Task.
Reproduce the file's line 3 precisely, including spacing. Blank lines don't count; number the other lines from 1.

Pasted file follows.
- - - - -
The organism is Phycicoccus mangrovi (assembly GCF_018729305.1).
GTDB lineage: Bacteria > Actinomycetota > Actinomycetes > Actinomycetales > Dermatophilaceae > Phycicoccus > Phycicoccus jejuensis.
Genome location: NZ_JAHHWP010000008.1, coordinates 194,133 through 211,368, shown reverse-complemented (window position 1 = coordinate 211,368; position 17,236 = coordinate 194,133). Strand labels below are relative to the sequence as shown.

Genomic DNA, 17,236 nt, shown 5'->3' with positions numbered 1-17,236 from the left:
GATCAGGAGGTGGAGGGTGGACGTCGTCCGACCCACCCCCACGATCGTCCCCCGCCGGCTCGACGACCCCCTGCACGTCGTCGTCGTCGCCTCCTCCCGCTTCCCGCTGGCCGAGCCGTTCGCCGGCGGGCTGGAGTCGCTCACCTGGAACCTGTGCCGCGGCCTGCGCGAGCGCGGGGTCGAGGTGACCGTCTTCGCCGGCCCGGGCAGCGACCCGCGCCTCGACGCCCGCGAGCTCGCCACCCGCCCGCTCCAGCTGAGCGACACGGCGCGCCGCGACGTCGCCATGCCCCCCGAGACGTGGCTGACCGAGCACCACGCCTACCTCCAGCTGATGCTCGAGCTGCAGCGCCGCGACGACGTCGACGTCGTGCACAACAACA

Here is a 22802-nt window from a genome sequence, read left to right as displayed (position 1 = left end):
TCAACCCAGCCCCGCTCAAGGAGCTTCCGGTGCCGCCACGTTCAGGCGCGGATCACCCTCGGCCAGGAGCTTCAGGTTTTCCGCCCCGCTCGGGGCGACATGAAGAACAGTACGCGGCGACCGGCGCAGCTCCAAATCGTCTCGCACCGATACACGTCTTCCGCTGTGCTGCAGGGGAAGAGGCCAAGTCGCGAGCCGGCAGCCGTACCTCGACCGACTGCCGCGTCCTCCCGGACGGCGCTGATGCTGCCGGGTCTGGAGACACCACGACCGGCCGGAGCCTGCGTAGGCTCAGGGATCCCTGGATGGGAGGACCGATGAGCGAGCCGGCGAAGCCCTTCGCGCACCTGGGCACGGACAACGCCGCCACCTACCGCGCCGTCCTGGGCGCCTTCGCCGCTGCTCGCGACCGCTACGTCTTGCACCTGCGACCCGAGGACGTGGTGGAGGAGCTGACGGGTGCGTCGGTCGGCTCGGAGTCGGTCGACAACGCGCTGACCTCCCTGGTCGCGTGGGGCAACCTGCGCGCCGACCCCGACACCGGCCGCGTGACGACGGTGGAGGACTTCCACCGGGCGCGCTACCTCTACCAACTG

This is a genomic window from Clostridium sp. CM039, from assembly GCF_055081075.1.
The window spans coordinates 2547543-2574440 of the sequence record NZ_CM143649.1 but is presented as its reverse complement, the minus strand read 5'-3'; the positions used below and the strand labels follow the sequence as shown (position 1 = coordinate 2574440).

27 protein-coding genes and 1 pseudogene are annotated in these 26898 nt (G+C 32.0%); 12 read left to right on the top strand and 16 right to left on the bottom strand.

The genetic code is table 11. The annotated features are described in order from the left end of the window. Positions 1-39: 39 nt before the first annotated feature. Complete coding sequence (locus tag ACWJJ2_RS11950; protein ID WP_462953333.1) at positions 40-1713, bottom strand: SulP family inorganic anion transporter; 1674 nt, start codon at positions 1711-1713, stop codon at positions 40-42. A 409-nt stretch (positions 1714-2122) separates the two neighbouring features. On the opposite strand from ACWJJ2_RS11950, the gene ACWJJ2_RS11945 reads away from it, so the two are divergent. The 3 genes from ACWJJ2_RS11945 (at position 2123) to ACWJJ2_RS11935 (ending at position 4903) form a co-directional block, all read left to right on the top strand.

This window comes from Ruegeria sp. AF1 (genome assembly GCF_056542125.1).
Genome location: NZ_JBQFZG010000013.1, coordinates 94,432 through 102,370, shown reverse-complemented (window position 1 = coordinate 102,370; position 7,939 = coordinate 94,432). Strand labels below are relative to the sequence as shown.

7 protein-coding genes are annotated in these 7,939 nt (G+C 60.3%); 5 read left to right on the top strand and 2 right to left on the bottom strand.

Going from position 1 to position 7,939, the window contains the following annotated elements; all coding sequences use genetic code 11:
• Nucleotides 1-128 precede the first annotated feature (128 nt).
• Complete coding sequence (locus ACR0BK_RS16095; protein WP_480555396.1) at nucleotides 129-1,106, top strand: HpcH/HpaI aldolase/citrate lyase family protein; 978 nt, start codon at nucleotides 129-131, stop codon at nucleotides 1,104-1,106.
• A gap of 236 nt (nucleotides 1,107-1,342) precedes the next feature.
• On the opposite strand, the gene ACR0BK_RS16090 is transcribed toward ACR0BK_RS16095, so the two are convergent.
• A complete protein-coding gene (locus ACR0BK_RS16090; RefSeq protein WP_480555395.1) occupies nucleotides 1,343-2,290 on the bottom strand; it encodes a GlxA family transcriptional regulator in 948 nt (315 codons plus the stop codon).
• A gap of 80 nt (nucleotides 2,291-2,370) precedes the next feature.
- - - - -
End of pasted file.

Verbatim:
Genome location: NZ_JAHHWP010000008.1, coordinates 194,133 through 211,368, shown reverse-complemented (window position 1 = coordinate 211,368; position 17,236 = coordinate 194,133). Strand labels below are relative to the sequence as shown.